The financial statements of the Company have been prepared
in accordance with US GAAP. Because a precise determination of many assets and liabilities is dependent upon future
events, the preparation of financial statements for a period necessarily involves the use of estimates which have been made using
careful judgment. Actual results may vary from these estimates. The financial statements have, in managements
opinion, been properly prepared within reasonable limits of materiality and within the framework of the significant accounting
policies summarized below.
a) Exploration Stage Enterprise
The Companys financial statements are prepared using
the accrual method of accounting and according to the provisions of ASC 915 Accounting and Reporting for Development Stage
Enterprises, as it devotes substantially all of its efforts to acquiring and exploring mineral properties. Until
such properties are acquired and developed, the Company will continue to prepare its financial statements and related disclosures
in accordance with entities in the exploration stage.
The Company considers all highly liquid
instruments with maturity of three months or less at the time of issuance to be cash equivalents. There is no cash equivalents
as at September 30, 2012 (June 30, 2012: $Nil).
c) Mineral Property Acquisition
The Company expenses all costs incurred on mineral properties
to which it has secured exploration rights prior to the establishment of proven and probable reserves. If and when proven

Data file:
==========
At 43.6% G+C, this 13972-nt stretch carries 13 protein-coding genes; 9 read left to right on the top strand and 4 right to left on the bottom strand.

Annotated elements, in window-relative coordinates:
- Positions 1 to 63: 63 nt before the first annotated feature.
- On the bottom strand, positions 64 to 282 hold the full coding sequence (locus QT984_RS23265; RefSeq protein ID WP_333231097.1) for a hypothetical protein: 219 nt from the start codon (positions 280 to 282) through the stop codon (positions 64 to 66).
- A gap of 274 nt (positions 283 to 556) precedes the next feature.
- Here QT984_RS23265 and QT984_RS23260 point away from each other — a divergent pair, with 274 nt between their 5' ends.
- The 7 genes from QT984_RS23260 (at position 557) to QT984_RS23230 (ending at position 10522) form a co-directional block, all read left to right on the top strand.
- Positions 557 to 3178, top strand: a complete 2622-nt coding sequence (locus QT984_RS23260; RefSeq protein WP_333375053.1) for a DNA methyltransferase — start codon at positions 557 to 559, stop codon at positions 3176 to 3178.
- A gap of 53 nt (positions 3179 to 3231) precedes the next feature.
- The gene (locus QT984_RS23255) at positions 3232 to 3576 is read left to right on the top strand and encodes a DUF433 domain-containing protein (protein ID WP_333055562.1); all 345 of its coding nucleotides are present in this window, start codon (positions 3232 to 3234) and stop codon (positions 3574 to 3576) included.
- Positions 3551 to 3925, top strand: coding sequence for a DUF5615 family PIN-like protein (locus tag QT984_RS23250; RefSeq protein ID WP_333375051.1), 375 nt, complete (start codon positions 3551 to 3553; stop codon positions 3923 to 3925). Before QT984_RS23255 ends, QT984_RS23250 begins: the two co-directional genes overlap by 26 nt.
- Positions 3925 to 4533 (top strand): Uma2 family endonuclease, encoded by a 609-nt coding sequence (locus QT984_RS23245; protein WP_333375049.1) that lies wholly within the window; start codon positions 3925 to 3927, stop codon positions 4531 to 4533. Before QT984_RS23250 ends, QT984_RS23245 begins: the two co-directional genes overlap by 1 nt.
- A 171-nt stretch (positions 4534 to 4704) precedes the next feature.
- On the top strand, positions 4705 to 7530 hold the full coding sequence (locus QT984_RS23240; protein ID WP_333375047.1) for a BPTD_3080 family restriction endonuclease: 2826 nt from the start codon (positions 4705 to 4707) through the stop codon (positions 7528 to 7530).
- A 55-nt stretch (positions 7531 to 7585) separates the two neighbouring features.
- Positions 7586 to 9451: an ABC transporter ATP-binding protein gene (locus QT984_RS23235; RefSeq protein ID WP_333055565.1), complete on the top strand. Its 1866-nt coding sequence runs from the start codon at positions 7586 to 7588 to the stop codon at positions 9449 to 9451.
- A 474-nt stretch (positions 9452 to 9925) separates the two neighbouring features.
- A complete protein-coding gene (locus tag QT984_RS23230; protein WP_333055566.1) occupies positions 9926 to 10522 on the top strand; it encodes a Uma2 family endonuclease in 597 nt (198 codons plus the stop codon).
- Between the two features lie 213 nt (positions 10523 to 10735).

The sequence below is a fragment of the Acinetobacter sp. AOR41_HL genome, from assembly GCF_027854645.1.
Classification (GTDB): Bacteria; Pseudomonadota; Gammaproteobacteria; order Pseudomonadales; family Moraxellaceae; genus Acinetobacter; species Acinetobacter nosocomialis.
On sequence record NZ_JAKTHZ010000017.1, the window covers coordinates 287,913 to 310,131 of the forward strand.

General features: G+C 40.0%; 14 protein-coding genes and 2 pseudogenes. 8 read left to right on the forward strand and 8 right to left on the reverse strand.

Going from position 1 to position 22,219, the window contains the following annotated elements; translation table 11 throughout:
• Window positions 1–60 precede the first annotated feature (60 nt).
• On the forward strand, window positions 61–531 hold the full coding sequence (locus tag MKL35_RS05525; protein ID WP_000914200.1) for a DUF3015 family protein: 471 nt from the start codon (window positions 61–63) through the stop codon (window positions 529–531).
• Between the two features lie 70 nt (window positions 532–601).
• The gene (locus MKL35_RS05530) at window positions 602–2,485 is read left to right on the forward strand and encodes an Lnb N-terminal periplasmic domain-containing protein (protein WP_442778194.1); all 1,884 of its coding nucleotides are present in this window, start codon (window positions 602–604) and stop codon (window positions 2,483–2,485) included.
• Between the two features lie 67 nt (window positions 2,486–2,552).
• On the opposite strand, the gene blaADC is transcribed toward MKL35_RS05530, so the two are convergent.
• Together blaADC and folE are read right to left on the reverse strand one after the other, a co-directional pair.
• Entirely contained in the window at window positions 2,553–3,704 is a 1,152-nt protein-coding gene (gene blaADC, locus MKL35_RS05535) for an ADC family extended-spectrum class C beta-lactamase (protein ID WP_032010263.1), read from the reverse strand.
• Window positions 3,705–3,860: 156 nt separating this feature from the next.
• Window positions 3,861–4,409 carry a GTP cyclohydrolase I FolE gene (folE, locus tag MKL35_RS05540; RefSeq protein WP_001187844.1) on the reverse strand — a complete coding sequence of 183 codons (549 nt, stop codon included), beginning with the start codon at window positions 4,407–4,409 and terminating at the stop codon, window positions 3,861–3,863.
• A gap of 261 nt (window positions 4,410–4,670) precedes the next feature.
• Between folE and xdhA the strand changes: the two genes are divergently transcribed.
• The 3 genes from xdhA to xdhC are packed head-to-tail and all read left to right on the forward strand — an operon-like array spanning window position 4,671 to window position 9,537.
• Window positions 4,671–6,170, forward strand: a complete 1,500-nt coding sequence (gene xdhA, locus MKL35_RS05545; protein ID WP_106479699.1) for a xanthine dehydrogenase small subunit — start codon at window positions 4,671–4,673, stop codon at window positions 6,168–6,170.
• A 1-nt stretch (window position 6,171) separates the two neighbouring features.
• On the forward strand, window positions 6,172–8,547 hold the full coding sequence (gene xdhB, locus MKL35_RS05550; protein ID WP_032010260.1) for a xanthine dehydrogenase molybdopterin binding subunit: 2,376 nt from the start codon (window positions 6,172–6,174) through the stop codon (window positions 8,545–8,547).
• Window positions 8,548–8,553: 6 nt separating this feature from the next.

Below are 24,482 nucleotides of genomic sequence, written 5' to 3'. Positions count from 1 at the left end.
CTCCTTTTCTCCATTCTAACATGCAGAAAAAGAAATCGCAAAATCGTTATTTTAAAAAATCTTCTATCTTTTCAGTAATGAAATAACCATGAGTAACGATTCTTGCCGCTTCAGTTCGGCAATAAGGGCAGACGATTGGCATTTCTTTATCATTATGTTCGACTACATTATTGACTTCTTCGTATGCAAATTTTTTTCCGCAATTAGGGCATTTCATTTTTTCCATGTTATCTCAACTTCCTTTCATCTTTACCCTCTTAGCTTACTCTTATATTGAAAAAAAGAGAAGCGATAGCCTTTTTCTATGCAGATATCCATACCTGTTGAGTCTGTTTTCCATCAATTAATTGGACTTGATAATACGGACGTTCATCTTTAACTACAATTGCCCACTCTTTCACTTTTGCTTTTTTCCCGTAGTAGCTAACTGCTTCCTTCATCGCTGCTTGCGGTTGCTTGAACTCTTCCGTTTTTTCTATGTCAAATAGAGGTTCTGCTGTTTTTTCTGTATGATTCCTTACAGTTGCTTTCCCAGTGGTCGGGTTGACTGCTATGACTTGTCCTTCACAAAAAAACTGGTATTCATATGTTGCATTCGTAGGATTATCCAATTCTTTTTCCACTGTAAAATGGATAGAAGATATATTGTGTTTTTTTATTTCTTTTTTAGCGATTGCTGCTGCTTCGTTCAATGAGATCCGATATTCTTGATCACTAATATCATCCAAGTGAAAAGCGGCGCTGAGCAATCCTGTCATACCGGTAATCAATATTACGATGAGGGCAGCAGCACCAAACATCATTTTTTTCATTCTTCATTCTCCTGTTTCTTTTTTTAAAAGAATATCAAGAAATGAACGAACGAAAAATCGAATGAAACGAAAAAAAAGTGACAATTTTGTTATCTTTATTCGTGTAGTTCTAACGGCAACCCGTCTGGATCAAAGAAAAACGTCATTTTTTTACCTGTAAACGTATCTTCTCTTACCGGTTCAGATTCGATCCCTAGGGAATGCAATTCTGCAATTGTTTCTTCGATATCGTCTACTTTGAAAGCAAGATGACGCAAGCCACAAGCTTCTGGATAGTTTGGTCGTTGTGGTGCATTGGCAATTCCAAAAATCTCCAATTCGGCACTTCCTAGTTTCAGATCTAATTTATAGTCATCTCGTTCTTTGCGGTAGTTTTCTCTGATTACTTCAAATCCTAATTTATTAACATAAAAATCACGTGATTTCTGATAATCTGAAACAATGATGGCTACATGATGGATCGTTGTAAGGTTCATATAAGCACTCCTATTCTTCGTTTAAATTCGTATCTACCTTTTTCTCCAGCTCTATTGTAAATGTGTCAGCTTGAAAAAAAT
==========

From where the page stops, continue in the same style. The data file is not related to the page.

and probable reserves are determined for a property and a feasibility study prepared with respect to the property, then subsequent
exploration and development costs of the property will be capitalized.
The Company regularly performs evaluations of any investment
in mineral properties to assess the recoverability and/or the residual value of its investments in these assets. All
long-lived assets are reviewed for impairment whenever events or circumstances change which indicate the carrying amount of an
asset may not be recoverable.
d) Exploration Expenditures
The Company follows a policy of expensing exploration expenditures
until a production decision in respect of the project and the Company is reasonably assured that it will receive regulatory approval
to permit mining operations, which may include the receipt of a legally binding project approval certificate.
e) Asset Retirement Obligations
The Company has adopted ASC 410, Accounting for Asset
Retirement Obligations, which requires that an asset retirement obligation (ARO) associated with the retirement
of a tangible long-lived asset be recognized as a liability in the period which it is incurred and becomes determinable, with an